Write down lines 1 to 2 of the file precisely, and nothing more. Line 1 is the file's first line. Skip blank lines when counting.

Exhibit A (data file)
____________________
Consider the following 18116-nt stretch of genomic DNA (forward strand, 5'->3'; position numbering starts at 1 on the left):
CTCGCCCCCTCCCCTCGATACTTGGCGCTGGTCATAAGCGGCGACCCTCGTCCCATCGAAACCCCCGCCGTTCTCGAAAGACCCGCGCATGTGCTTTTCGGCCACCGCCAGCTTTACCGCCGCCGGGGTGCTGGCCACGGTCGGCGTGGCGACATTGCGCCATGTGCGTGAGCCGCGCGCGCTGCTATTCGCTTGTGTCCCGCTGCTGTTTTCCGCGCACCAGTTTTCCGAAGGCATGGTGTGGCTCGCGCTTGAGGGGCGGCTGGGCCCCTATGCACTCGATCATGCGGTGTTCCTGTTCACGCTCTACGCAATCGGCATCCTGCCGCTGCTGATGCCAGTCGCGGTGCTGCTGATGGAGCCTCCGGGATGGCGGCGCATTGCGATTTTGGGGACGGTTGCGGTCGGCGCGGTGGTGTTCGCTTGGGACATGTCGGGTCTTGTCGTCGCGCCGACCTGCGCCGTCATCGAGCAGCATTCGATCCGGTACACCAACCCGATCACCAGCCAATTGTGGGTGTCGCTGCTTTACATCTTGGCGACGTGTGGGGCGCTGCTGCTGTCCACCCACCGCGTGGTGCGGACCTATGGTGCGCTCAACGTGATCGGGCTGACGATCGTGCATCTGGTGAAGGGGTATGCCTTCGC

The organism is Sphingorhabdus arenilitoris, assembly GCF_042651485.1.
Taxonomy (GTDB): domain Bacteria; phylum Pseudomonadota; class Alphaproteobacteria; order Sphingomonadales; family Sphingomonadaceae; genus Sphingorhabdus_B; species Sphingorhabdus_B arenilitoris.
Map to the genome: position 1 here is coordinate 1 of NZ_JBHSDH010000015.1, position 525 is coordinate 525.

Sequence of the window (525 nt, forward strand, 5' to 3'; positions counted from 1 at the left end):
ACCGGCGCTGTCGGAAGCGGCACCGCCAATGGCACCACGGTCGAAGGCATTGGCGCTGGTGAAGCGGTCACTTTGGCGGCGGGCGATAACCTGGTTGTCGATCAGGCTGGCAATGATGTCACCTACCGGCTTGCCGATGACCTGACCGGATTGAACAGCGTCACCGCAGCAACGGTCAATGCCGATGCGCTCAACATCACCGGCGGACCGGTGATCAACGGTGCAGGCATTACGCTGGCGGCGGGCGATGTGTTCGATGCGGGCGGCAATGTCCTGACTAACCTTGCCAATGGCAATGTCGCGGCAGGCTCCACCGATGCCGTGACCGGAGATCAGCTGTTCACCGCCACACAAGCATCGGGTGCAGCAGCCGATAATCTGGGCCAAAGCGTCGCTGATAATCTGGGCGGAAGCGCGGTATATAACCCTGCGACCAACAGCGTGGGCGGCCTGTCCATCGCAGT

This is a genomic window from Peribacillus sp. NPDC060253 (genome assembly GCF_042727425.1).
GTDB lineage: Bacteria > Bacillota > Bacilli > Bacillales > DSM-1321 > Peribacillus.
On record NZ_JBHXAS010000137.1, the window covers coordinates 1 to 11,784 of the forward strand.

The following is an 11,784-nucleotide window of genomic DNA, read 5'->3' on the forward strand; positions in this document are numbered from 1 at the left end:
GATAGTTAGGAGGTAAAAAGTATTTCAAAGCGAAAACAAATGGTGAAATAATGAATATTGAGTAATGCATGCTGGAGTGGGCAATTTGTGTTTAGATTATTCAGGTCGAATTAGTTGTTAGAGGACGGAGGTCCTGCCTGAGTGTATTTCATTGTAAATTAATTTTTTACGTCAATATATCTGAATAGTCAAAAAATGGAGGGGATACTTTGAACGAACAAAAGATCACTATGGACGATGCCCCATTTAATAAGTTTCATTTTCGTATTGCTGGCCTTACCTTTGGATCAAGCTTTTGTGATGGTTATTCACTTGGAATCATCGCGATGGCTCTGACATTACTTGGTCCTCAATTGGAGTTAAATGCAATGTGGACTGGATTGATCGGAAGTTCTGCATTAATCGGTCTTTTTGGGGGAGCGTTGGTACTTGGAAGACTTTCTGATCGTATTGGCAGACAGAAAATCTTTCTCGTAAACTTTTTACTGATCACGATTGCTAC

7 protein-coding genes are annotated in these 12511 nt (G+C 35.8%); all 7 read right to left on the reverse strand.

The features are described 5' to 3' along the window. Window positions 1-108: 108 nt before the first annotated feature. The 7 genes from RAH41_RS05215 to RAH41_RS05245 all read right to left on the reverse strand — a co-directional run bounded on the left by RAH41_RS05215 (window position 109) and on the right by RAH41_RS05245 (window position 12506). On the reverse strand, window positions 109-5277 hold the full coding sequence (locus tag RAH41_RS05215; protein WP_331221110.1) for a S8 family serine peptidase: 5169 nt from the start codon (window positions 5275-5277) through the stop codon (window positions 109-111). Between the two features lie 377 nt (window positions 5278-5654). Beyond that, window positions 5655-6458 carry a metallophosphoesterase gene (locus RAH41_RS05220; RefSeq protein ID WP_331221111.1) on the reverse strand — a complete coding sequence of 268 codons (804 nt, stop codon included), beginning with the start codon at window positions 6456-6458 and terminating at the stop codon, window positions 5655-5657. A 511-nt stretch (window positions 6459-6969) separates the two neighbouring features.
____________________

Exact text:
Consider the following 18116-nt stretch of genomic DNA (forward strand, 5'->3'; position numbering starts at 1 on the left):
CTCGCCCCCTCCCCTCGATACTTGGCGCTGGTCATAAGCGGCGACCCTCGTCCCATCGAAACCCCCGCCGTTCTCGAAAGACCCGCGCATGTGCTTTTCGGCCACCGCCAGCTTTACCGCCGCCGGGGTGCTGGCCACGGTCGGCGTGGCGACATTGCGCCATGTGCGTGAGCCGCGCGCGCTGCTATTCGCTTGTGTCCCGCTGCTGTTTTCCGCGCACCAGTTTTCCGAAGGCATGGTGTGGCTCGCGCTTGAGGGGCGGCTGGGCCCCTATGCACTCGATCATGCGGTGTTCCTGTTCACGCTCTACGCAATCGGCATCCTGCCGCTGCTGATGCCAGTCGCGGTGCTGCTGATGGAGCCTCCGGGATGGCGGCGCATTGCGATTTTGGGGACGGTTGCGGTCGGCGCGGTGGTGTTCGCTTGGGACATGTCGGGTCTTGTCGTCGCGCCGACCTGCGCCGTCATCGAGCAGCATTCGATCCGGTACACCAACCCGATCACCAGCCAATTGTGGGTGTCGCTGCTTTACATCTTGGCGACGTGTGGGGCGCTGCTGCTGTCCACCCACCGCGTGGTGCGGACCTATGGTGCGCTCAACGTGATCGGGCTGACGATCGTGCATCTGGTGAAGGGGTATGCCTTCGC